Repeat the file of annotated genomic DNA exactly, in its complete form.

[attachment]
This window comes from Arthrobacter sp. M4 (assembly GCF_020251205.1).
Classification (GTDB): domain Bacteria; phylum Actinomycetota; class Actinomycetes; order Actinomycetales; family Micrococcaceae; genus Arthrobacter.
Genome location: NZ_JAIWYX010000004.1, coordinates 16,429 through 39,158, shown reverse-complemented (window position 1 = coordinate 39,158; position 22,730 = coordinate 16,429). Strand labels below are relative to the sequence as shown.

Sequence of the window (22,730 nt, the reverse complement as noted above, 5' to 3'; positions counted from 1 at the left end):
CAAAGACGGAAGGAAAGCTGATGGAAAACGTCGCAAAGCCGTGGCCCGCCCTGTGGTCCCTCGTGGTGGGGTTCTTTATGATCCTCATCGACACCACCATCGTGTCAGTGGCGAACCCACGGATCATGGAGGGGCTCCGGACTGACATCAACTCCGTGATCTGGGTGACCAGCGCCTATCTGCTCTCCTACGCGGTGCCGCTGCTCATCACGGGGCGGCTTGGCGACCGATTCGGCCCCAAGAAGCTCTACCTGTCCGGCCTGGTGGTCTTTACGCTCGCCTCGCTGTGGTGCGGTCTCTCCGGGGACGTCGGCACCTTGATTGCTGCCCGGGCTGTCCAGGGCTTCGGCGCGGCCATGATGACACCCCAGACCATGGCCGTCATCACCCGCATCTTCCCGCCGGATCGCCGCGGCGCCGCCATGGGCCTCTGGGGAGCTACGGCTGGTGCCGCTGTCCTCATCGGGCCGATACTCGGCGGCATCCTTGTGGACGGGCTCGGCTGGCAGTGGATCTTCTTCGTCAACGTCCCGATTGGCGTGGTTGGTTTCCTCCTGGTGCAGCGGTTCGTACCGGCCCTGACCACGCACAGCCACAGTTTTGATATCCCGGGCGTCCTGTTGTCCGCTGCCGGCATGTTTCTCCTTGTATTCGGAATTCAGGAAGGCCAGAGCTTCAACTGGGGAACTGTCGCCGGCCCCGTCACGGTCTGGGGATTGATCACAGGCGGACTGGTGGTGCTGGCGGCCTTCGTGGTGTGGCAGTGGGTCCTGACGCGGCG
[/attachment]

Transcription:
This window comes from Arthrobacter sp. M4 (assembly GCF_020251205.1).
Classification (GTDB): domain Bacteria; phylum Actinomycetota; class Actinomycetes; order Actinomycetales; family Micrococcaceae; genus Arthrobacter.
Genome location: NZ_JAIWYX010000004.1, coordinates 16,429 through 39,158, shown reverse-complemented (window position 1 = coordinate 39,158; position 22,730 = coordinate 16,429). Strand labels below are relative to the sequence as shown.

Sequence of the window (22,730 nt, the reverse complement as noted above, 5' to 3'; positions counted from 1 at the left end):
CAAAGACGGAAGGAAAGCTGATGGAAAACGTCGCAAAGCCGTGGCCCGCCCTGTGGTCCCTCGTGGTGGGGTTCTTTATGATCCTCATCGACACCACCATCGTGTCAGTGGCGAACCCACGGATCATGGAGGGGCTCCGGACTGACATCAACTCCGTGATCTGGGTGACCAGCGCCTATCTGCTCTCCTACGCGGTGCCGCTGCTCATCACGGGGCGGCTTGGCGACCGATTCGGCCCCAAGAAGCTCTACCTGTCCGGCCTGGTGGTCTTTACGCTCGCCTCGCTGTGGTGCGGTCTCTCCGGGGACGTCGGCACCTTGATTGCTGCCCGGGCTGTCCAGGGCTTCGGCGCGGCCATGATGACACCCCAGACCATGGCCGTCATCACCCGCATCTTCCCGCCGGATCGCCGCGGCGCCGCCATGGGCCTCTGGGGAGCTACGGCTGGTGCCGCTGTCCTCATCGGGCCGATACTCGGCGGCATCCTTGTGGACGGGCTCGGCTGGCAGTGGATCTTCTTCGTCAACGTCCCGATTGGCGTGGTTGGTTTCCTCCTGGTGCAGCGGTTCGTACCGGCCCTGACCACGCACAGCCACAGTTTTGATATCCCGGGCGTCCTGTTGTCCGCTGCCGGCATGTTTCTCCTTGTATTCGGAATTCAGGAAGGCCAGAGCTTCAACTGGGGAACTGTCGCCGGCCCCGTCACGGTCTGGGGATTGATCACAGGCGGACTGGTGGTGCTGGCGGCCTTCGTGGTGTGGCAGTGGGTCCTGACGCGGCG